Issa Rae covers Vanity Fair's June issue looking ready for business in a crisp black suit offset by a gold, armor-like bustier that levels up the whole ensemble. In fact, "Issa Rae Levels Up" is emblazoned across her image and the cover story inside is fitting of the headline. Not only is the writer/actor/producer gearing up for the final season of her "baby" Insecure, but she's hitting the ground running with several projects in the works.
Issa's lineup includes producing a Baldwin Hills-esque docu-series Sweet Life and an adaptation of popular podcast Nice White Parents, plus she's writing, producing, and starring in Perfect Strangers. She also has a second season of A Black Lady Sketch Show which she executive produces coming up, and she's working on a revival of Matt Damon and Ben Affleck's HBO docu-series Project Greenlight, which gave money and support to aspiring filmmakers. So yeah, "levels up" is probably an understatement for what the 36-year-old has coming.
With all these new endeavors happening, one thing remains prevalent throughout Issa's work—the range of relatable Black women characters. If you're an Insecure fan, you know exactly what I'm talking about. Each season the women only get more complex and the introduction of new female roles only adds layers. Her mission is to do this for Black woman characters across the scope of her work.
In her interview with VF, she shares an interesting anecdote of hurting Lauren London's feelings a few years ago that really drove this message home. Luckily, the two have made up since—in part thanks to the late Nipsey Hussle for encouraging Issa to defuse the situation at a birthday party for Diddy.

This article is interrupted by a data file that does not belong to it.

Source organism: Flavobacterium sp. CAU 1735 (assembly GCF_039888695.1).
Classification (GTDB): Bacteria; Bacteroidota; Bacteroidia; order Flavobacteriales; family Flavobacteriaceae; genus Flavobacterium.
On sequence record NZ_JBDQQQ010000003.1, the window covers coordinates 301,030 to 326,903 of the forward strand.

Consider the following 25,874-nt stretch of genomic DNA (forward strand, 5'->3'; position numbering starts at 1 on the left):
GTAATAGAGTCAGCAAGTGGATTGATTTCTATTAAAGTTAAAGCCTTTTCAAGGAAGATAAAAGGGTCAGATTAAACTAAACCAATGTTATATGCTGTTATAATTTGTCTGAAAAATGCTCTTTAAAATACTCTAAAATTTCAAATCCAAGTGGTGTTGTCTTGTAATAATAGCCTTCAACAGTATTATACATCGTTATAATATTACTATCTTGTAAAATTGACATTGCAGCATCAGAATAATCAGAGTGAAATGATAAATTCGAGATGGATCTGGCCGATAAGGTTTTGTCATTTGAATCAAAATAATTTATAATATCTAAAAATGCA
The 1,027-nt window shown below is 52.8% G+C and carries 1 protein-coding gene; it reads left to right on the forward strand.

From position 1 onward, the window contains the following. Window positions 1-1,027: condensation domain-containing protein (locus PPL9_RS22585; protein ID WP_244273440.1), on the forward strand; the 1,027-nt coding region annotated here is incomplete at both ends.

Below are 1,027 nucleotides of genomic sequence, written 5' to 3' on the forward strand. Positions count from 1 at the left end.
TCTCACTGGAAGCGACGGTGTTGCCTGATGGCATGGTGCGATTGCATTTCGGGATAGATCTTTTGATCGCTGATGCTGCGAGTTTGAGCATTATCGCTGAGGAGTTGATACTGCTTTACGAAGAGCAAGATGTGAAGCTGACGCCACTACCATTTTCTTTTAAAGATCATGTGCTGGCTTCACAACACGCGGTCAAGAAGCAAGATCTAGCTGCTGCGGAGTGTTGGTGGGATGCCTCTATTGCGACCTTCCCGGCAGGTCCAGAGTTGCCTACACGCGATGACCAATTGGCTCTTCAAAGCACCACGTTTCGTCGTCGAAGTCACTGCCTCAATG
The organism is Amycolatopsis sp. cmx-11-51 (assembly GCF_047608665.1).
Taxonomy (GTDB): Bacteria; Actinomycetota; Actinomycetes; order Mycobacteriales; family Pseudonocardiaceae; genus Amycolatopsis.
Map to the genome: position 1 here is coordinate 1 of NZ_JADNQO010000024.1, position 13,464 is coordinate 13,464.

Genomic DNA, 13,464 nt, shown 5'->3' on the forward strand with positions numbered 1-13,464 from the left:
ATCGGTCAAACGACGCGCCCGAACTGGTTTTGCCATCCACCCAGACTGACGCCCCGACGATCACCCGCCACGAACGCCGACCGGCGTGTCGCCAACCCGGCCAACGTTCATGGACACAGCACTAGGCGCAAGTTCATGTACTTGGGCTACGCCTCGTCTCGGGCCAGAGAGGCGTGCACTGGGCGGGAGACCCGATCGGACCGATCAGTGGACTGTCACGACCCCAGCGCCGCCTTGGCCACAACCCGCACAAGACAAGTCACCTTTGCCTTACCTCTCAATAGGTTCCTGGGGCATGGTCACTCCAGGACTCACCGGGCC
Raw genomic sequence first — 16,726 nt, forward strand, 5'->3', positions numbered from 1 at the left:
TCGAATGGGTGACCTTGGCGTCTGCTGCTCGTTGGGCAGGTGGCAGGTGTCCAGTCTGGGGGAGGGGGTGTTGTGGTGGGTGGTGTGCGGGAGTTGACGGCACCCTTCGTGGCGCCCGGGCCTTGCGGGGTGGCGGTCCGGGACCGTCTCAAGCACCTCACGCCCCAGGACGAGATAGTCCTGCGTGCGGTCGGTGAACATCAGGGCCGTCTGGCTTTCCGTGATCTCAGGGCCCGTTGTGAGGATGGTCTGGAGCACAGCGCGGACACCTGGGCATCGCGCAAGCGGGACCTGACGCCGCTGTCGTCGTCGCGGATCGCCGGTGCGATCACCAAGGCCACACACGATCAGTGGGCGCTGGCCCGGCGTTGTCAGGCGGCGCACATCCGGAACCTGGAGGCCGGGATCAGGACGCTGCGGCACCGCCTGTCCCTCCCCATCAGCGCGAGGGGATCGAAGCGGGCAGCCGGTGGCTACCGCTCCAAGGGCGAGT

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Issa recalls a previous interview she did where she told the story of a TV executive who suggested that Lauren, most known for roles in ATL and The Game reboot, play the lead for a cable version of her YouTube hit Awkward Black Girl. That show became what we all love and know today as Insecure, which we can't imagine anyone else other than Issa as the off-beat leading lady.
And Issa couldn't imagine Lauren encapsulating the awkwardness that her character Issa Dee (based on her real self) embodies. Her point was that executives were out of touch with Black women and thought of swapping one for another even when they were nothing alike, but also that dark-skinned Black women could be edited out of their own narratives.
However, Issa's comments in the interview hurt London's feelings.
"One of my biggest regrets, naming her. She took offense to that."
It wasn't until the aforementioned Diddy birthday party two years ago where the pair reconciled:
"[Nipsey] was like, 'You should just talk to her. Let me set it up.' It actually sparked an amazing two-hour conversation. We had so much in common. She was like, 'People don't understand, I'm an awkward Black girl.' In the same way that I was upset about the limited portrayal of Black women, she was like, 'People do the same thing to me.' I completely get that."
Consider the situation a lesson learned. Issa continues to expand her concept of Black female characters.
She also admits to still being in a group chat with Rihanna, Lupita Nyong'o, and Ava DuVernay ever since a rival photo from NYFW '16 that Twitter wants made into a movie, and we concur.
The more versatile Black woman roles, the better.
Featured image by Rich Polk/Getty Images for ESSENCE